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Divorce in New Jersey

Divorce in New Jersey



In the past ten years, New Jersey’s divorce laws and regulations have witnessed significant modifications, reflecting the state’s commitment to modernizing its legal framework and ensuring equity, transparency, and the welfare of families navigating divorce proceedings. This article offers a succinct overview of key updates in New Jersey’s divorce laws and regulations from 2013 to 2023, organized by the year of enactment.

2013: Alimony Reform Act

   – Implementation of the Alimony Reform Act, introducing guidelines for alimony awards based on factors such as duration of marriage and financial circumstances.

2014: Parenting Plan Considerations

   – Focus on parenting plans and custody arrangements tailored to the best interests of the child, encouraging shared parenting responsibilities.

2015: Collaborative Divorce Encouragement

   – Promotion of collaborative divorce as an alternative to adversarial litigation, emphasizing cooperative solutions.

2016: Child Support Adjustments

   – Adjustment of child support guidelines to ensure fair and appropriate financial support for children.

2017: Digital Documentation Adoption

   – Adoption of digital documentation and electronic filing options for divorce proceedings to enhance efficiency.

2018: Equitable Distribution Refinements

   – Refinements to the equitable distribution process, addressing the division of marital assets and debts.

2019: Child Custody Evaluations

   – Introduction of guidelines for child custody evaluations to ensure the child’s best interests are prioritized.

2020: Extended Waiting Periods

   – Extension of waiting periods before a divorce can be finalized to allow couples more time for reconciliation.

2021: Mediation Focus

   – Increased emphasis on mediation as a means of resolving divorce-related disputes.

2022: Military Divorce Considerations

   – Incorporation of provisions recognizing the unique challenges of military divorces, such as deployment and benefits.

2023: High-Asset Divorce Framework

   – Introduction of guidelines for high-asset divorces to address complex financial situations.

New Jersey’s commitment to updating its divorce laws demonstrates the state’s proactive approach to adapting its legal landscape to better serve the needs of families while promoting fairness and the well-being of all parties involved. As New Jersey continues to evolve its regulations, it remains essential for policymakers, stakeholders, and the public to engage in informed discussions that uphold principles of justice and equity, supporting families as they navigate the intricate process of divorce.

A Brief Guide To Divorce In New Jersey

Couples wishing to separate in New Jersey should be aware of the following things:

New Jersey State Divorce Laws

Except in cases of adultery, one or both parties must have been a resident in the state for one year before filing for divorce in New Jersey.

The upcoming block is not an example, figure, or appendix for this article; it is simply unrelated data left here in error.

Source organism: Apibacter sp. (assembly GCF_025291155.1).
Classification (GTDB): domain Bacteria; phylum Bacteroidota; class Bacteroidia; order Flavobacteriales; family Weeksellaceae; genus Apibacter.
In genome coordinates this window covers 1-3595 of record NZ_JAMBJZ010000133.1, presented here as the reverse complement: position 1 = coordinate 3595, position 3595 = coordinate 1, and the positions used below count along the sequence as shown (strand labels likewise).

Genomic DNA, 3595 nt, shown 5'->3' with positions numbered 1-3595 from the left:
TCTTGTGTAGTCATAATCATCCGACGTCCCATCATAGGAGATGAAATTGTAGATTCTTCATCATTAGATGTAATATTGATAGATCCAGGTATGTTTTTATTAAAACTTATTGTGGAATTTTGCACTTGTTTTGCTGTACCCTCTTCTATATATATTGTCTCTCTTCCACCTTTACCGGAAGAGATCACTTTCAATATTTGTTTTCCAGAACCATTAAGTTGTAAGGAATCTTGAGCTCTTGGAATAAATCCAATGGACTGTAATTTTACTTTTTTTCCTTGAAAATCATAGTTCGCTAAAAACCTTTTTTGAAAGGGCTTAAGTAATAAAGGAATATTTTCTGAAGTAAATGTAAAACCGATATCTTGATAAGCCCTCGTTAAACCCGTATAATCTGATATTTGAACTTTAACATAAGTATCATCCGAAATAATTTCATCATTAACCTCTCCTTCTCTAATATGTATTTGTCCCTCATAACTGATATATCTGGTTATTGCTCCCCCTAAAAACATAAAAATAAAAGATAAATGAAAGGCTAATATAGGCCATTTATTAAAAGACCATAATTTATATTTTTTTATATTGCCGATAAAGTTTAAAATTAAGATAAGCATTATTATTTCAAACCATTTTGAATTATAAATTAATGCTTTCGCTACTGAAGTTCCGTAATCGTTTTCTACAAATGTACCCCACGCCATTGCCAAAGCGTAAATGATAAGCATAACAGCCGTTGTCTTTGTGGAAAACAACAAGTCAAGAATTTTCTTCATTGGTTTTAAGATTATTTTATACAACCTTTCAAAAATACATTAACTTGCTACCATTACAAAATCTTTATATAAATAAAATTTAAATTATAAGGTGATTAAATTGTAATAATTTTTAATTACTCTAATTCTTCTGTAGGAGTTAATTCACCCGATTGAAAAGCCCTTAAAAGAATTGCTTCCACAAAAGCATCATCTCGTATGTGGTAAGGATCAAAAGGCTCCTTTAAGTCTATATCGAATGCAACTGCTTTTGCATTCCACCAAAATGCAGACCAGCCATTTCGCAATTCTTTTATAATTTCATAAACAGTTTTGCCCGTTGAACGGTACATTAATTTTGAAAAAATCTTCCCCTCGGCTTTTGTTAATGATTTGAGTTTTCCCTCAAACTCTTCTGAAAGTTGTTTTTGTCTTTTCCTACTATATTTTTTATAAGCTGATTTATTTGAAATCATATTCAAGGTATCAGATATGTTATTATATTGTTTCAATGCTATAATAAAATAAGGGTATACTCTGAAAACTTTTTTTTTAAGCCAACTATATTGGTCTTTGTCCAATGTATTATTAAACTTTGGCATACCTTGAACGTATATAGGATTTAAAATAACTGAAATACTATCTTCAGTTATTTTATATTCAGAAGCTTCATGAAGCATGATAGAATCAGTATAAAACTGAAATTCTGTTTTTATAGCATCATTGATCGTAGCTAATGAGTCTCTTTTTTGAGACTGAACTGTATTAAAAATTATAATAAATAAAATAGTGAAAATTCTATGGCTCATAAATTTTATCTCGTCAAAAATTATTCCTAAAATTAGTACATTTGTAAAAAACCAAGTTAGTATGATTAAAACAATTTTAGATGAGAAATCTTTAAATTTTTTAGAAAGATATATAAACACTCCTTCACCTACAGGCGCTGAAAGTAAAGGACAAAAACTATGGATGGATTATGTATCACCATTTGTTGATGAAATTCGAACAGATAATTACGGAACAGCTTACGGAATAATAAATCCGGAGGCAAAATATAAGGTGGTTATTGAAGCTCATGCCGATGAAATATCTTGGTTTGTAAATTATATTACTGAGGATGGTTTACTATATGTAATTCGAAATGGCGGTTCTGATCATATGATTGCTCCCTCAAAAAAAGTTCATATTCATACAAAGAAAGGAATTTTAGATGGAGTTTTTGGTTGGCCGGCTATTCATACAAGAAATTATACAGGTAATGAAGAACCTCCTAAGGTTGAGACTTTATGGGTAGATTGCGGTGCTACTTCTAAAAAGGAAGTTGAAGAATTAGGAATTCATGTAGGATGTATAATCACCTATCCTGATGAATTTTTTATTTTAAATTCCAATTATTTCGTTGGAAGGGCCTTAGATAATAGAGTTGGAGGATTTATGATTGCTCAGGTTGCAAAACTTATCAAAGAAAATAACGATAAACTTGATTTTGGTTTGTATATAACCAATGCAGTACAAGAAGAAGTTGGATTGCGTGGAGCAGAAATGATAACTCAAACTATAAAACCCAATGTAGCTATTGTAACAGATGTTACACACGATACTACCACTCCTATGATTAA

Grounds for Divorce

Couples filing for a no-fault divorce are not required to demonstrate wrongdoing to file for a divorce. Couples filing for a divorce in which the other party is at fault can cite grounds of:

• Adultery

• Abandonment of a year or longer

• Extreme mental or cruelty. The person filing for divorce must wait three months after any such act before filing for at-fault divorce.

• A period of separation lasting at least 18 months

• Continual drunkenness lasting at least a year or drug addiction

• Being institutionalized for mental illness for at least two years

• A partner’s imprisonment for 18 or more consecutive months

• Sexual misconduct

Legal Separation

Couples uncertain about filing for divorce in New Jersey do not have the option of a formal “legal separation” which allows couples to separate under binding legal agreements setting guidelines for child support, alimony or other issues. The New Jersey equivalent is a marital settlement agreement which is not binding in court.

Types Of Divorce

Couples who can agree on all the terms of their separation can file a joint petition for a no-fault divorce in New Jersey. If one party does not consent to a divorce or an agreement cannot be reached on division of assets or other matters, couples appear in court for contested divorce proceedings.

No Fault Divorce

No allegations of wrongdoing have to be made to obtain a no fault divorce. Couples must state they have irreconcilable differences which have lasted for at least six months and that there is no hope of reconciliation.

Steps in the Divorce Process

Except in the case of couples who file a joint petition for divorce in New Jersey, when one party files a complaint the other person has 35 days to respond. A telephone conference with a judge will be held to establish a timeline for resolving the case. If both parties are unable to reach an agreement before appearing in court, a judge will issue a ruling regarding division of property, alimony and other issues of contention.

Spousal Support

Parties who petition to receive temporary or permanent alimony will have factors including their health and working capacity taken into account.

Child Support

Based on financial records including tax returns and pay stubs, a judge will issue a decision as to child support arrangements. The ability of the non-custodial parent to pay will be taken into account along with other factors such as the length of the marriage and the standard of living the minor child is accustomed to.

Fathers’ and Mothers’ Rights

No preference is made based on gender in cases of divorce in New Jersey. While the wishes of the child and the parents’ ability to look after the child will be taken into account, in most cases “residential custody” (which parent the child lives with) will go to the mother.